Deriving his support from a reactionary base, eager to buy into populist simplifications of trade, there is naturally an abundance of isolationist soundbites and news clips that can be attributed to Trump and his campaign. While positions of this nature must be taken into account, as Trump will likely fall back on them during a future reelection campaign, the instances where Trump, his running mate – Mike Pence, and members of the Trump team offer details on particular policy positions provide, without a doubt, the most accurate representation of how his administration would handle issues in the months to come.
Finance Ministry Considers Additional Tax for Ownership of Multiple Houses
The Ministry of Finance is proposing a policy to pay additional tax for owners of more than one house. The ministry has tasked its tax policy department with developing the plan, though it is unlikely to be implemented before 2020. Analysts have stated that homeowners should pay tax rates progressively, increasing on the second and any subsequent homes. Currently the state only gets a modest amount from its land use tax, which they say is not enough to cover expenses that maintain working public amenities.
Tax authorities have set a land use tax of 0.03-0.07 percent based on government mandated property prices while other countries levy a rate of 1 to 1.5 percent on the property’s market price. The taxing of multiple houses will be included in the Law on Asset Taxes to regulate national assets, as well as to increase the state budget. In addition to increasing government collections, the move is aimed to prevent real estate speculation.
Fast Moving Consumer Goods Sector Shows Strong Growth
Vietnam’s fast moving consumer goods (FMCG) sector is showing strong growth despite slowing moderately in the first quarter of the year. Beverages, including beer, accounted for 39 percent of turnover, dominating the sector, followed by milk products at 16 percent, food at 15 percent, tobacco products at 13 percent, personal care items at 8 percent, household products at 6 percent and finally baby products at 4 percent. Statistics show that around 88 percent of Vietnamese customers bought a new item during a shopping trip compared to the other Southeast Asian shoppers at 69 percent.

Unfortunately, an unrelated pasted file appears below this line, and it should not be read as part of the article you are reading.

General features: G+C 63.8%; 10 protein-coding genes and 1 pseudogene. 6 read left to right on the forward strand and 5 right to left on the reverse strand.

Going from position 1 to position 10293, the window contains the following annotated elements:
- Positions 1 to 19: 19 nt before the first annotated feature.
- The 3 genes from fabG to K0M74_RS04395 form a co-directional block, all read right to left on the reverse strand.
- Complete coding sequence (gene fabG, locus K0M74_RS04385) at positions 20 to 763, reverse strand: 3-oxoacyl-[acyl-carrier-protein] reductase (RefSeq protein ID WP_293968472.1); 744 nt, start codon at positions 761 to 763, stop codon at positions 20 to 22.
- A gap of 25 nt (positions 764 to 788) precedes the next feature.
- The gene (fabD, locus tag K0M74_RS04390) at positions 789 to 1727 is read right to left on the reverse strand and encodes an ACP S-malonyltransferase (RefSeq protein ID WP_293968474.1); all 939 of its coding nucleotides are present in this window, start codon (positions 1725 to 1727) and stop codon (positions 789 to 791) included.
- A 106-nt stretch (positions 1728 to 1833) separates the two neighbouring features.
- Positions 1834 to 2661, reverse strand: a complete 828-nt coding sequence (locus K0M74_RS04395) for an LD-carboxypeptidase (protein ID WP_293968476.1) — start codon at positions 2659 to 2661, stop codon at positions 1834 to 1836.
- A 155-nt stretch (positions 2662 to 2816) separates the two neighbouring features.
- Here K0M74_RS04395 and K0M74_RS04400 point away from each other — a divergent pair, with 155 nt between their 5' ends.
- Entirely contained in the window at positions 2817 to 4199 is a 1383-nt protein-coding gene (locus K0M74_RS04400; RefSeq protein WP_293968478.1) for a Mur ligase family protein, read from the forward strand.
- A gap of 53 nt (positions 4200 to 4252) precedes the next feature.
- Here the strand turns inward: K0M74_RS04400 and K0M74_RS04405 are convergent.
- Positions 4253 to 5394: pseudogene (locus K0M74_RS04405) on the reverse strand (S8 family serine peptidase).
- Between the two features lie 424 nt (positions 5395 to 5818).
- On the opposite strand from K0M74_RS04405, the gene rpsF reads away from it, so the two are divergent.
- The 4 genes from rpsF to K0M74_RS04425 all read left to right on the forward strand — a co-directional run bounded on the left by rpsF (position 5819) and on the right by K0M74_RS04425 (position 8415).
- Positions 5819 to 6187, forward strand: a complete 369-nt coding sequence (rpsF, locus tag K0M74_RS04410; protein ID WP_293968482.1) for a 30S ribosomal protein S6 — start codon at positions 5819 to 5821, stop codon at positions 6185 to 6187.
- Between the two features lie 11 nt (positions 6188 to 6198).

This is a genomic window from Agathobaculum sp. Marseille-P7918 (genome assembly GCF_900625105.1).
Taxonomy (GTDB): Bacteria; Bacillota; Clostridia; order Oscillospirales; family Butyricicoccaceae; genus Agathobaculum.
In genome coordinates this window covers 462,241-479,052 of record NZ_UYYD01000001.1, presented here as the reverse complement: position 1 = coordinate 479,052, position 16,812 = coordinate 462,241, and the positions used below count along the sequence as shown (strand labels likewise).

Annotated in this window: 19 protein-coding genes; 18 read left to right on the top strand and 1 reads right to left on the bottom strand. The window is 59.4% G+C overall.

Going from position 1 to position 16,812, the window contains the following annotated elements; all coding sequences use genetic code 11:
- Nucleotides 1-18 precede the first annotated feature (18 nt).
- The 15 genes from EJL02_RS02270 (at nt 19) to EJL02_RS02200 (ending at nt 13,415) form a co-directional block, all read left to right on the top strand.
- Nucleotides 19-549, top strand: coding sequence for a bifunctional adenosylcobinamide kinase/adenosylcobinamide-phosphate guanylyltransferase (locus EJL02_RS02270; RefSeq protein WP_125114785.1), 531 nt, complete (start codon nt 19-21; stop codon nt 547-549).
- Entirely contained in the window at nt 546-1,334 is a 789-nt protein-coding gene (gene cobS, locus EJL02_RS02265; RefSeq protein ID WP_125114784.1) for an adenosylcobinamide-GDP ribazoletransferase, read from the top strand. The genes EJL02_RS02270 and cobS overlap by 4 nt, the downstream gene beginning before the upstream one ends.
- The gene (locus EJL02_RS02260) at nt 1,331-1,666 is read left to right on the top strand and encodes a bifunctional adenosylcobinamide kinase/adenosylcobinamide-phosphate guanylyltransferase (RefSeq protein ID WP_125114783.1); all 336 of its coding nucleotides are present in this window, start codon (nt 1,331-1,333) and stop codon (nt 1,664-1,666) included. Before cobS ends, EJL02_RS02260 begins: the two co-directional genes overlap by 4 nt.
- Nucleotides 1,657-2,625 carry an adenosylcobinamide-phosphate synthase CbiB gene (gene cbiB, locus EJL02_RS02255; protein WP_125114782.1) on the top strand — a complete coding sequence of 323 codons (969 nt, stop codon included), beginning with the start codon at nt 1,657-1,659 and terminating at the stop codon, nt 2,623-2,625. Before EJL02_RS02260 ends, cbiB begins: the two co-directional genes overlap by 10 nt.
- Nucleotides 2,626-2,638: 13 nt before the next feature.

FMCG is expecting to reach US$173 billion by 2020, up 23.6 percent from the US$140 billion forecast for 2016, fueled by rising incomes and a young consumer base as outlined by the Ministry of Industry and Trade. The General Statistics Office (GSO) has also stated that manufacturing and processing firms remain positive with more than 90 percent of firms expecting to either increase production or remain stable in the second half of the year. In addition, two-third of Vietnam’s population lives in rural areas with household incomes rising faster than urban centers, further expecting to contribute to FMCG growth.
Vietnam, Russia Seek Greater Economic Ties
Government officials from Hanoi (Vietnam) and Moscow (Russia) are urging businesses from both countries to invest into both cities. This is especially after the upcoming enforcement of the Eurasian Economic Union (EAEU) trade agreement of which Russia is a member. Vietnamese officials have stated that they welcome all Russian businesses and would support them. Russian officials also responded that Moscow has a lot of potential for Vietnamese enterprises, particularly for Vietnam’s high quality goods. In addition, Moscow has been implementing infrastructure facilities and industrial parks to attract small and medium sized businesses with preferential tax rates. Officials also highlighted the fact that businesses should come into Moscow as it hosts the 2018 World Cup.
The Russian Chamber of Commerce and Industry (RCCI) wants to meet with Vietnamese officials to create plans for investment and trade in 2017. The developments come after the Hanoi Expo which was held on September 9, where around fifty Vietnamese companies showcased commodities such as bamboo, traditional toys, cosmetics, food and footwear products. The EAEU agreement will open up 175 million strong market for Vietnamese goods. Vietnam’s exports to Russia increased by 20 percent while imports rose by 48 percent in the first seven months of 2016. Bilateral trade is estimated to reach up to US$10 billion by 2020 thanks to the trade agreement.